Review “Last of the Dragons”: Modern Day Fairytale!
Lifeline Theatre KidSeries presents
The Last of the Dragons
Based on the story by Edith Nesbit
Adapted by David Bareford
Music by Mikhail Fiksel
Directed by Dorothy Milne
Thru February 21st
6912 N. Glenwood
Once upon a time, a girl waited to be rescued. In every fairytale, kissed or slippered, girls are saved, from wicked stepmothers, poisoned apples, disgruntled fairies/dwarfs, by a prince. Until now! Lifeline Theatre KidSeries presents the world premiere children’s musical, The Last of the Dragons. A swashbuckling princess questions the Astoria custom of being sacrificed to a fire breathing dragon so she can be rescued by a prince. In Tuscany, a bookworm prince disputes his royal duty to slay a dragon for his princess bride. The Last of the Dragons is a lively musical about family traditions, parental expectations, and self discovery.
Sword fighting, a talking parrot, and a giant dragon head provide fun visuals for telling the tale within a kid-tested one hour running time. The dueling, designed by R&D Choreography, is particularly exciting. One stunt, where the princess kicks up the sword to return it to the prince, receives spontaneous exclamations of admiration. Ann Sears and Scott Allen Luke are the unconventional princess and prince struggling to please their parents while fulfilling their own dreams. One of their duets is sung in a rock and roll style, another change from the standard castle-like score. The entire cast energetically entertains while teaching lessons of courage and individuality.
The fairy tale is a twist with unconventional characters based on the story by Edith Nesbit. David Bareford adapts the story to stage with humorous dialogue. The ludicrous ongoing banter about parents wanting their children to voluntarily face a dragon is hilarious. Although nontraditional fairy tale (and real life) themes, like the prince admitting the princess is better suited to fight the dragon, are refreshing, Bareford could have gone farther to break the glass slipper. SPOILER ALERT: Instead of the prince and princess traditionally falling in love and deciding to marry, they could have become facebook friends. Later, they could build on a long distant text relationship from their kingdoms. After they establish careers and find happiness on their own, they could marry and merge the kingdoms. They would understand “happily ever afters” require constant work. On the other hand, childhood is about dreaming of possibilities! Let’s make believe that everyone always lives happily ever after and go see Last of the Dragons.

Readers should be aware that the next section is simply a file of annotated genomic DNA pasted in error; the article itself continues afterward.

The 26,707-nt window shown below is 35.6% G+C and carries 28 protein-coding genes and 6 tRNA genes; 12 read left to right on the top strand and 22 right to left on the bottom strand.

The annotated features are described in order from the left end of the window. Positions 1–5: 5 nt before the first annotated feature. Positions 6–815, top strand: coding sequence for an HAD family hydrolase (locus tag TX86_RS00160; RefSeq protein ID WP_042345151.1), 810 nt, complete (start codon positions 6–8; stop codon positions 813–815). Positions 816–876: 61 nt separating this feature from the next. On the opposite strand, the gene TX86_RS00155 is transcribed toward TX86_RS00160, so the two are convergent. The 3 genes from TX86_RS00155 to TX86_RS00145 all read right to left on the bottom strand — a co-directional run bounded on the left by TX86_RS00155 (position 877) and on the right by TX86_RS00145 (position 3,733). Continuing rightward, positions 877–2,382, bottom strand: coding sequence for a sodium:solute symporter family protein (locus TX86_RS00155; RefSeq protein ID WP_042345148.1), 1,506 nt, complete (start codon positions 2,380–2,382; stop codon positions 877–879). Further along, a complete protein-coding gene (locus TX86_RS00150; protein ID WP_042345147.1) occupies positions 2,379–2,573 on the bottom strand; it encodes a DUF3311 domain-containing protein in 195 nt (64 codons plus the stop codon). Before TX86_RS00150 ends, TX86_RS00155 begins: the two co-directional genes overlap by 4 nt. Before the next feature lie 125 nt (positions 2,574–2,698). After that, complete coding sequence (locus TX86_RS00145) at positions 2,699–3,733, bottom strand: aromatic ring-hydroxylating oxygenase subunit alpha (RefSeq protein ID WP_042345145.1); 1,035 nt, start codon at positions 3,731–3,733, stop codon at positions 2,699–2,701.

WAITING FOR THE SHOW
Not really magical, at least the Red Line is efficient in transporting me to a land far, far away. Lifeline Theatre is located one block from the Morse Stop in Rogers Park. Preshow, I visit The Common Cup at 1501 W. Morse Avenue. An independent café, it serves an array of coffees, teas, pastries, soups and salads. The friendly staff walks me through the ordering system of completing a written checklist. I decide on a ½ turkey sandwich with a bowl of cheesy chicken tortilla soup. Along with tea, my bill is $11 and some change. It seems a little pricey but not outrageous since I’m pretty sure I’m still in Chicago. While enjoying my lunch and book in a cozy corner, I’m momentarily interrupted by my friendly counter person. She informs me that she accidentally charged me for a whole sandwich and gives me a refund of $3 and some change. Enchanting! Another happy ending!
*Photographs by Suzanne Plunkett